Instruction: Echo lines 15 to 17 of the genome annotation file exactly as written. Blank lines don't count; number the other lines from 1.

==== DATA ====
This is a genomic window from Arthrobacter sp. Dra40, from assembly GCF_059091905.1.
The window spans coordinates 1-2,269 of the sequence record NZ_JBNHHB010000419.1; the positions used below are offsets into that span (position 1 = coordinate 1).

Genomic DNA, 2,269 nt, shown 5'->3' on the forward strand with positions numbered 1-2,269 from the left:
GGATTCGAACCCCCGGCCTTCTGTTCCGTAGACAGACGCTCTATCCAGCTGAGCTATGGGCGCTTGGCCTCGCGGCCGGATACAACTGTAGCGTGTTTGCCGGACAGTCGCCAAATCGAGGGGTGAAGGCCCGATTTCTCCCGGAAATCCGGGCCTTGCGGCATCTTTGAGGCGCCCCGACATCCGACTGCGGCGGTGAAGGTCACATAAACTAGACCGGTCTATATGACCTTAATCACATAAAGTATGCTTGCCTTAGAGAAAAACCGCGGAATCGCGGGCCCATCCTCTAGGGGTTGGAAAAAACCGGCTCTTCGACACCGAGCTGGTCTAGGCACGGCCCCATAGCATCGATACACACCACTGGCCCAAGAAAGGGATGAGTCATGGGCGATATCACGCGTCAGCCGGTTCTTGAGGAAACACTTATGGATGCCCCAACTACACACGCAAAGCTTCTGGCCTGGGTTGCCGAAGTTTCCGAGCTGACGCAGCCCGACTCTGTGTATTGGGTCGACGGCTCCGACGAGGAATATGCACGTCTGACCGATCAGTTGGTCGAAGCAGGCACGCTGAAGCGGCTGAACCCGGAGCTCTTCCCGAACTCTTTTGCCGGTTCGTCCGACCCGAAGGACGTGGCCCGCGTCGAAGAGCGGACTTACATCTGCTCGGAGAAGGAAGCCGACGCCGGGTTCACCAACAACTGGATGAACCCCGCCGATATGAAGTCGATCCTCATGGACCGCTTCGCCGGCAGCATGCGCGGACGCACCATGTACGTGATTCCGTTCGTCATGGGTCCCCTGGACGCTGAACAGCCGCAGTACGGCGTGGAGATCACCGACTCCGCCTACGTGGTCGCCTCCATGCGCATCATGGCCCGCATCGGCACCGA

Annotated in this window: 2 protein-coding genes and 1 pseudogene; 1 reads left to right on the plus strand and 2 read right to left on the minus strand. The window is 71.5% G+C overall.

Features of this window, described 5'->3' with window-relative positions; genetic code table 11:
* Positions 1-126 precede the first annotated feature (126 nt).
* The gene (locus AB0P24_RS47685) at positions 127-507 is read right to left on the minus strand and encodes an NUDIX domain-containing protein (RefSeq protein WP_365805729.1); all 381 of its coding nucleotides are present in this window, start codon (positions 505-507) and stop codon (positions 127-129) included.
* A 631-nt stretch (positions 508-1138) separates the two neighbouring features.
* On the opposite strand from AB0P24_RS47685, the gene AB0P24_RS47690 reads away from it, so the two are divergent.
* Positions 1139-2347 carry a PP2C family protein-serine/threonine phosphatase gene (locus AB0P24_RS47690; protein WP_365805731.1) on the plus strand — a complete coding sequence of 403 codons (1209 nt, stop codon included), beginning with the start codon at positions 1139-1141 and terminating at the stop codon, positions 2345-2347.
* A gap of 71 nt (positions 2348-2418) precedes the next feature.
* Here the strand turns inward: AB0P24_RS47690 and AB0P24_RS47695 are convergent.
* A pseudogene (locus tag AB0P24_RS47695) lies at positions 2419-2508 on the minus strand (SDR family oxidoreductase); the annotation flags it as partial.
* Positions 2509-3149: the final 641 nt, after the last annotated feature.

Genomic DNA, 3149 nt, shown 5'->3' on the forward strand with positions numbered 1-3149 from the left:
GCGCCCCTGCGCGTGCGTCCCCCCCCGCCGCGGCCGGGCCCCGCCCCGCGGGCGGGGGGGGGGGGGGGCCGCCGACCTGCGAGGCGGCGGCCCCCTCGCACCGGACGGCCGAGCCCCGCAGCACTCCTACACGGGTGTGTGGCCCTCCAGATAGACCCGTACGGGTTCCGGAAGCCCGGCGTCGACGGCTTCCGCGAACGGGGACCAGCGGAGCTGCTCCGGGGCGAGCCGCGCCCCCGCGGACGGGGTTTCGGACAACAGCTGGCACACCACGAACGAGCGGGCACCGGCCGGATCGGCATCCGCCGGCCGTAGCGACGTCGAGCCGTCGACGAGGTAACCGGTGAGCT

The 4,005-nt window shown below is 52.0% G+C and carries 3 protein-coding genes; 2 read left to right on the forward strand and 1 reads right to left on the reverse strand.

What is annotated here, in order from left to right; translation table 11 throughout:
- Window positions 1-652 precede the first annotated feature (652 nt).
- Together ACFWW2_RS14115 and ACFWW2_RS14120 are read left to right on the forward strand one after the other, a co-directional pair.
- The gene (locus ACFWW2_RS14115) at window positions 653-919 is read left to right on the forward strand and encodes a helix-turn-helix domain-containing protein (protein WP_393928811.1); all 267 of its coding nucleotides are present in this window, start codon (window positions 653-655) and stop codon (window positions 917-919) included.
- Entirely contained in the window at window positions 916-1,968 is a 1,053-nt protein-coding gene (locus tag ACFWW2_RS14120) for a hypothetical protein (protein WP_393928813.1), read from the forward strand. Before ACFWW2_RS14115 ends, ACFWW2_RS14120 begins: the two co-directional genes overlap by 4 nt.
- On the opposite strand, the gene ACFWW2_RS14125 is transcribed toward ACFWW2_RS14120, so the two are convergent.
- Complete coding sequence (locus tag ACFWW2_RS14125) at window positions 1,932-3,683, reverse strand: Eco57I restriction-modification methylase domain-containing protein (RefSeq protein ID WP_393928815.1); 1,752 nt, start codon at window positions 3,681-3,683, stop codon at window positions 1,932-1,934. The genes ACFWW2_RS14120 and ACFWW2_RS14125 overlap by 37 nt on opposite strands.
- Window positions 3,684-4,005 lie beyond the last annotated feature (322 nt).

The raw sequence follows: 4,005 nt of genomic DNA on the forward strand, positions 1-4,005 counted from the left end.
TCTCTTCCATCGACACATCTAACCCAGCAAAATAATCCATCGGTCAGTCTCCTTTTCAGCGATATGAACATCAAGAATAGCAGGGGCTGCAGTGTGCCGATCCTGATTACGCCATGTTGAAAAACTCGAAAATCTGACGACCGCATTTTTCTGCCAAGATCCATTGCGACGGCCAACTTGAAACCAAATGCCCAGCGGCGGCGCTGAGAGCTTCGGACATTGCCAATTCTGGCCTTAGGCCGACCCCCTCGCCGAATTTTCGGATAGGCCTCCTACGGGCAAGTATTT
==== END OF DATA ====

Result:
* Positions 2509-3149: the final 641 nt, after the last annotated feature.

Genomic DNA, 3149 nt, shown 5'->3' on the forward strand with positions numbered 1-3149 from the left:
GCGCCCCTGCGCGTGCGTCCCCCCCCGCCGCGGCCGGGCCCCGCCCCGCGGGCGGGGGGGGGGGGGGGCCGCCGACCTGCGAGGCGGCGGCCCCCTCGCACCGGACGGCCGAGCCCCGCAGCACTCCTACACGGGTGTGTGGCCCTCCAGATAGACCCGTACGGGTTCCGGAAGCCCGGCGTCGACGGCTTCCGCGAACGGGGACCAGCGGAGCTGCTCCGGGGCGAGCCGCGCCCCCGCGGACGGGGTTTCGGACAACAGCTGGCACACCACGAACGAGCGGGCACCGGCCGGATCGGCATCCGCCGGCCGTAGCGACGTCGAGCCGTCGACGAGGTAACCGGTGAGCT